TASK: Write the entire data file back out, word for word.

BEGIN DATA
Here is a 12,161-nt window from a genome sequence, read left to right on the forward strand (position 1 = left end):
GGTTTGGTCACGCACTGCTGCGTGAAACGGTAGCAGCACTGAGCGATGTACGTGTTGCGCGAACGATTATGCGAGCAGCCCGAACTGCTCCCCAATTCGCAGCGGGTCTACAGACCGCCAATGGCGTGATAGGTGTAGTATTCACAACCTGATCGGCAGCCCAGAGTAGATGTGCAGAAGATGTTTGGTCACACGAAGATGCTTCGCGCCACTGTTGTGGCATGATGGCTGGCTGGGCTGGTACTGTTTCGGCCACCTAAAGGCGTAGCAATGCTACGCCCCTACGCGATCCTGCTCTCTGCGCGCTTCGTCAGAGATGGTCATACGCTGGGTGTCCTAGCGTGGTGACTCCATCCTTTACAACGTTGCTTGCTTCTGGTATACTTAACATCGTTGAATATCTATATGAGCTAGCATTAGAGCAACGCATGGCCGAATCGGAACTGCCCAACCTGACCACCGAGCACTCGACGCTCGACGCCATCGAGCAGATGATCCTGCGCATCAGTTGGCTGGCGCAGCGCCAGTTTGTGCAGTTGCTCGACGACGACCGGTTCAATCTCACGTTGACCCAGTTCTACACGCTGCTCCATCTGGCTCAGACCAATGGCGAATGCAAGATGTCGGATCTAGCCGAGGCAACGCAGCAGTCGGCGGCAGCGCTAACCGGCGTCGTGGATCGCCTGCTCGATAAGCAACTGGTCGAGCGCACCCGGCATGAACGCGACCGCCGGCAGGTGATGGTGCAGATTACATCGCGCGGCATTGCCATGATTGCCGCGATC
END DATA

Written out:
Here is a 12,161-nt window from a genome sequence, read left to right on the forward strand (position 1 = left end):
GGTTTGGTCACGCACTGCTGCGTGAAACGGTAGCAGCACTGAGCGATGTACGTGTTGCGCGAACGATTATGCGAGCAGCCCGAACTGCTCCCCAATTCGCAGCGGGTCTACAGACCGCCAATGGCGTGATAGGTGTAGTATTCACAACCTGATCGGCAGCCCAGAGTAGATGTGCAGAAGATGTTTGGTCACACGAAGATGCTTCGCGCCACTGTTGTGGCATGATGGCTGGCTGGGCTGGTACTGTTTCGGCCACCTAAAGGCGTAGCAATGCTACGCCCCTACGCGATCCTGCTCTCTGCGCGCTTCGTCAGAGATGGTCATACGCTGGGTGTCCTAGCGTGGTGACTCCATCCTTTACAACGTTGCTTGCTTCTGGTATACTTAACATCGTTGAATATCTATATGAGCTAGCATTAGAGCAACGCATGGCCGAATCGGAACTGCCCAACCTGACCACCGAGCACTCGACGCTCGACGCCATCGAGCAGATGATCCTGCGCATCAGTTGGCTGGCGCAGCGCCAGTTTGTGCAGTTGCTCGACGACGACCGGTTCAATCTCACGTTGACCCAGTTCTACACGCTGCTCCATCTGGCTCAGACCAATGGCGAATGCAAGATGTCGGATCTAGCCGAGGCAACGCAGCAGTCGGCGGCAGCGCTAACCGGCGTCGTGGATCGCCTGCTCGATAAGCAACTGGTCGAGCGCACCCGGCATGAACGCGACCGCCGGCAGGTGATGGTGCAGATTACATCGCGCGGCATTGCCATGATTGCCGCGATC